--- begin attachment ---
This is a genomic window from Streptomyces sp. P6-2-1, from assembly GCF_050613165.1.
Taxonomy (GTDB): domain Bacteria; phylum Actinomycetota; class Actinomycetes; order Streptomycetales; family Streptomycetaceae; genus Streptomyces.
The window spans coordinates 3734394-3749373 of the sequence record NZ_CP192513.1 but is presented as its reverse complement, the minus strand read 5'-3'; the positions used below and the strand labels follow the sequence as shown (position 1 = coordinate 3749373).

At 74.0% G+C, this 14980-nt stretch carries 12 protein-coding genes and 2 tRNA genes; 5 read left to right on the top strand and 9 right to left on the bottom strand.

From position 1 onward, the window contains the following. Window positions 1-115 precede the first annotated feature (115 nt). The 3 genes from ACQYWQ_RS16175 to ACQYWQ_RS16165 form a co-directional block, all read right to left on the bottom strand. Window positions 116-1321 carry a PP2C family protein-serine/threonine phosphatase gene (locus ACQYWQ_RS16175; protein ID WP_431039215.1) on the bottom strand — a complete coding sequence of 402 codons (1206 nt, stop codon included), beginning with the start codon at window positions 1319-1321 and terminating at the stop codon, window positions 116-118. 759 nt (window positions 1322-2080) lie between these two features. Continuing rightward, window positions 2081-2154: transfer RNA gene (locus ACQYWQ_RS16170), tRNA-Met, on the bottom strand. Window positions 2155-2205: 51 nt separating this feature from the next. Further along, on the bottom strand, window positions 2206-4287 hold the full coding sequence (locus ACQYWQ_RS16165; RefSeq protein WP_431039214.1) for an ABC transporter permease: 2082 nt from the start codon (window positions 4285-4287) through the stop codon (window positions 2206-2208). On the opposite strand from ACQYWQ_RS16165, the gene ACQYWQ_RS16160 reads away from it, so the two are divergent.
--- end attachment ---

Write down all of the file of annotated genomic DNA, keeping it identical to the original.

This is a genomic window from Streptomyces sp. P6-2-1, from assembly GCF_050613165.1.
Taxonomy (GTDB): domain Bacteria; phylum Actinomycetota; class Actinomycetes; order Streptomycetales; family Streptomycetaceae; genus Streptomyces.
The window spans coordinates 3734394-3749373 of the sequence record NZ_CP192513.1 but is presented as its reverse complement, the minus strand read 5'-3'; the positions used below and the strand labels follow the sequence as shown (position 1 = coordinate 3749373).

At 74.0% G+C, this 14980-nt stretch carries 12 protein-coding genes and 2 tRNA genes; 5 read left to right on the top strand and 9 right to left on the bottom strand.

From position 1 onward, the window contains the following. Window positions 1-115 precede the first annotated feature (115 nt). The 3 genes from ACQYWQ_RS16175 to ACQYWQ_RS16165 form a co-directional block, all read right to left on the bottom strand. Window positions 116-1321 carry a PP2C family protein-serine/threonine phosphatase gene (locus ACQYWQ_RS16175; protein ID WP_431039215.1) on the bottom strand — a complete coding sequence of 402 codons (1206 nt, stop codon included), beginning with the start codon at window positions 1319-1321 and terminating at the stop codon, window positions 116-118. 759 nt (window positions 1322-2080) lie between these two features. Continuing rightward, window positions 2081-2154: transfer RNA gene (locus ACQYWQ_RS16170), tRNA-Met, on the bottom strand. Window positions 2155-2205: 51 nt separating this feature from the next. Further along, on the bottom strand, window positions 2206-4287 hold the full coding sequence (locus ACQYWQ_RS16165; RefSeq protein WP_431039214.1) for an ABC transporter permease: 2082 nt from the start codon (window positions 4285-4287) through the stop codon (window positions 2206-2208). On the opposite strand from ACQYWQ_RS16165, the gene ACQYWQ_RS16160 reads away from it, so the two are divergent.